I put you in context, rainy day and the stop overflowing with people, we positioned ourselves as we could to protect ourselves from the rain and in less than 5 minutes all this arose.
A lady gave to activate to the button to have the sonorous information (we tried to look for it and we did not find it) we realized that it did not work well, that it was sounded quite bad especially by the traffic and the people talking. We confirmed that the great majority uses the manure and queues are formed when entering the bus. And a lady lost the bus for not raising her hand, the lady was at the back of the stop and there were enough people in front of her so she did not have space and when she saw her bus pass by it was already too late, you can imagine the anger of the lady who “let off steam” with us ranting about the EMT and its service. Saying for example that before “she always stopped without raising her hand and did not understand why not now”. That talk with the lady gave us many clues as to what we could improve.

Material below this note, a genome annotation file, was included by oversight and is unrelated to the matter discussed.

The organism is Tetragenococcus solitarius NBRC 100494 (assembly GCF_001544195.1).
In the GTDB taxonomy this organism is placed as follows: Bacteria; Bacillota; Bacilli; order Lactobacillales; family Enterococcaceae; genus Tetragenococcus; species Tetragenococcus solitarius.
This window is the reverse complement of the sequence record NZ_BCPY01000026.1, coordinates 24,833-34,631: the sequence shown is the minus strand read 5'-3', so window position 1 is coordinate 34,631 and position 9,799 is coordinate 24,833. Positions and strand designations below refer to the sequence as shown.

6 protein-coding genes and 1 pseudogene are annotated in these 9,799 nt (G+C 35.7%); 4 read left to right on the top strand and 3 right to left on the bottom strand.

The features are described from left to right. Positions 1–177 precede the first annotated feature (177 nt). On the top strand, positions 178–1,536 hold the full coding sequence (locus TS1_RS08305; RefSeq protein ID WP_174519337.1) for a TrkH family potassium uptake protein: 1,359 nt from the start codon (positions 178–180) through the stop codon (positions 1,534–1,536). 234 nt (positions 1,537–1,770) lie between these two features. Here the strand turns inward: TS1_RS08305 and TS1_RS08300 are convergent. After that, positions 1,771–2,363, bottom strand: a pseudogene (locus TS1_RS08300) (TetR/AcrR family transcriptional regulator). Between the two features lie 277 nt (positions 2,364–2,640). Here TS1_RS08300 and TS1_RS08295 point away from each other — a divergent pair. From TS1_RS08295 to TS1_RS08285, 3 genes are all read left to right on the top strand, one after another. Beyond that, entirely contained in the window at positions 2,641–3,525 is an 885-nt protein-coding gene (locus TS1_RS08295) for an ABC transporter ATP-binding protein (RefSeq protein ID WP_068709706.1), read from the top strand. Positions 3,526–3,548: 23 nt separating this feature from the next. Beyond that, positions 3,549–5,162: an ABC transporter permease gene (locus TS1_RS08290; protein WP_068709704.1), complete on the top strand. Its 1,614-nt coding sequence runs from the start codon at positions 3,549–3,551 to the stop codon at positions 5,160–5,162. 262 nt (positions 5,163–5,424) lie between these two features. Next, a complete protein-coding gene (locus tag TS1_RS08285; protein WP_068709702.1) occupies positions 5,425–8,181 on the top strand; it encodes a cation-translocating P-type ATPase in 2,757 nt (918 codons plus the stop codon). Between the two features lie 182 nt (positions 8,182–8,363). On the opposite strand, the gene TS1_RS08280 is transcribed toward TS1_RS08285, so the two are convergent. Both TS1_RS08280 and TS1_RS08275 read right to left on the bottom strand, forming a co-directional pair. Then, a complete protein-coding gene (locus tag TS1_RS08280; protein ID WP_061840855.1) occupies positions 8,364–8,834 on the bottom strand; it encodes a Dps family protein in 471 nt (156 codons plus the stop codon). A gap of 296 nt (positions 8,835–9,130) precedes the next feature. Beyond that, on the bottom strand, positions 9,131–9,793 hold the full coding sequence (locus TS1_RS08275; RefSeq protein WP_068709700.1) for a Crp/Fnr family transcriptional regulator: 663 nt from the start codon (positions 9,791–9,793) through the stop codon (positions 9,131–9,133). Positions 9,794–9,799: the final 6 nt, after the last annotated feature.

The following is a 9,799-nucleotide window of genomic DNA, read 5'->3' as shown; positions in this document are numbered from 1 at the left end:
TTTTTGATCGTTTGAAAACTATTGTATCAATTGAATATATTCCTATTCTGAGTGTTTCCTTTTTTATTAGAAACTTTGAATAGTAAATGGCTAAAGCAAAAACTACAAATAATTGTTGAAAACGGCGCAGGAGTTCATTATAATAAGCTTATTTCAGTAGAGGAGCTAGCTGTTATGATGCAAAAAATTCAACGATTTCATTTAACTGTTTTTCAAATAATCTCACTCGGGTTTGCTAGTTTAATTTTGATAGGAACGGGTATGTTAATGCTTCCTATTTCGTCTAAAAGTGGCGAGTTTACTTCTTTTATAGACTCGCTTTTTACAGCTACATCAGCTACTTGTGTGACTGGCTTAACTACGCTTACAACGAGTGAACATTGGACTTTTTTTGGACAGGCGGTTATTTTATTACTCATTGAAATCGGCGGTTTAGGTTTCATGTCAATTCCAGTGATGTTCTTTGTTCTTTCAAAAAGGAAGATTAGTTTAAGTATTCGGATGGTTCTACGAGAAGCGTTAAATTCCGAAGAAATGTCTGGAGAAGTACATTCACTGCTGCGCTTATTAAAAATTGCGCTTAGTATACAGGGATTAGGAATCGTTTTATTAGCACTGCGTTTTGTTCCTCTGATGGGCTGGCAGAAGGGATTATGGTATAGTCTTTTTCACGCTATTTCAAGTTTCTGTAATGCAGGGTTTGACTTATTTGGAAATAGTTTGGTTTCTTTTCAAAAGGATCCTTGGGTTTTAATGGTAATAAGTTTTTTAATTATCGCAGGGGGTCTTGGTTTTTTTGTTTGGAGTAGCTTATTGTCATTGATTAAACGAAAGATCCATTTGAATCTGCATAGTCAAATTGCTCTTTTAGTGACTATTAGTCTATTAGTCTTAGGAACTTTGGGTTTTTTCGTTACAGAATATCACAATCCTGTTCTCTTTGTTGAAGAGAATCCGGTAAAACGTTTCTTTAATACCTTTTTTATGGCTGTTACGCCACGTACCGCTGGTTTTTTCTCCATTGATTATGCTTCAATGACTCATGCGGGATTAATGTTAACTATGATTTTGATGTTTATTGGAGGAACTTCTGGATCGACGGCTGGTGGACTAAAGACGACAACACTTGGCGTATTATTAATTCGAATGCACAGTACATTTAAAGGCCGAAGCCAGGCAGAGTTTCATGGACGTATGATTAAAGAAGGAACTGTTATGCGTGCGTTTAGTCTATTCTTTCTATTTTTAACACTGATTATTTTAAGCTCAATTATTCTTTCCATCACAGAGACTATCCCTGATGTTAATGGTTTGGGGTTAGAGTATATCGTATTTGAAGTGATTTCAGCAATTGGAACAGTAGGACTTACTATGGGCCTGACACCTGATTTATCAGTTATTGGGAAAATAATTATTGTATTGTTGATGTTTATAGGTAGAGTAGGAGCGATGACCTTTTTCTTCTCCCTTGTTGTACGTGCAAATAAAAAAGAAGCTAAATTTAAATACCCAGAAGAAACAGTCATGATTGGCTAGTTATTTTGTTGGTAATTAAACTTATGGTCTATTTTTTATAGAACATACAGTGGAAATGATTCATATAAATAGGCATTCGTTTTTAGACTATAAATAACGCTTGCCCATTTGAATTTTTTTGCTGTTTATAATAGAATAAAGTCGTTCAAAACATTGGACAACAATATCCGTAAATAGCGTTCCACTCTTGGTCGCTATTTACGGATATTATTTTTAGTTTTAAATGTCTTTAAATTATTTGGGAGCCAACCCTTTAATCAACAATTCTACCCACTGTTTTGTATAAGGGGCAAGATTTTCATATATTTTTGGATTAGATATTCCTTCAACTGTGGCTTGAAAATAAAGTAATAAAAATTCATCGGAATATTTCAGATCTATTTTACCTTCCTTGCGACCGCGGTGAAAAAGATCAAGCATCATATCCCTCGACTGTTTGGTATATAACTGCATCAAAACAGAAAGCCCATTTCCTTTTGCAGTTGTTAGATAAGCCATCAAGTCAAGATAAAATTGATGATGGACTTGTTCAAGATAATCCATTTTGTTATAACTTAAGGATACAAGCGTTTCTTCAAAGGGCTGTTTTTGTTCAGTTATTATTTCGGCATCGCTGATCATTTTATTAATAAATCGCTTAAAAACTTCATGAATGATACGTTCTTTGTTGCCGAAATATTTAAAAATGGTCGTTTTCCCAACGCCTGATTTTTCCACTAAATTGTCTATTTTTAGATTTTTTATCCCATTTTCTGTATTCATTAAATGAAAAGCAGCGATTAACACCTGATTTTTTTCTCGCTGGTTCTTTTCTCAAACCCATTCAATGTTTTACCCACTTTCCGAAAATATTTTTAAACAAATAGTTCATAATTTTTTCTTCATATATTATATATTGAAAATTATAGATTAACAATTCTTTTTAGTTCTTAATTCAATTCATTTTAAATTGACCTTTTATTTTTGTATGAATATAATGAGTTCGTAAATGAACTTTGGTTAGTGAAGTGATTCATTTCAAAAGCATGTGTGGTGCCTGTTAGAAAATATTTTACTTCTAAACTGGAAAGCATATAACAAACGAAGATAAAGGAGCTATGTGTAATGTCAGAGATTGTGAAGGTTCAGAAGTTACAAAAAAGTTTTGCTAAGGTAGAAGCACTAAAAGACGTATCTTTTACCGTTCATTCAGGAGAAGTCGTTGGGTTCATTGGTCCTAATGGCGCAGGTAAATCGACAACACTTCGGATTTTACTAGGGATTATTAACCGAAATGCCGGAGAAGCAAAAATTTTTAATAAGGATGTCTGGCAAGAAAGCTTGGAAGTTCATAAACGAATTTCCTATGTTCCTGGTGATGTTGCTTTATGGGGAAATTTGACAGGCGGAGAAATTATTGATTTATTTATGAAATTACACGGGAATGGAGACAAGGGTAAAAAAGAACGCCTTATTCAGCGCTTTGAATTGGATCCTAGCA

At the end of all this, we began to make a survey to have more information. The result was this:
People with disabilities:
- They prefer to travel by bus.
- Most have trouble getting on or off the bus.
- They encounter obstacles until they reach the bus stop.
- Most have not been able to get on the bus at some time.
Manuel had the opportunity to do two interviews with elderly people (Mari Carmen and Merchi) of Emt type user and from there we got enough findings and we made the customer journey, empathy map and the person.
From all this we get the pain points that our interviewees gave us that were these: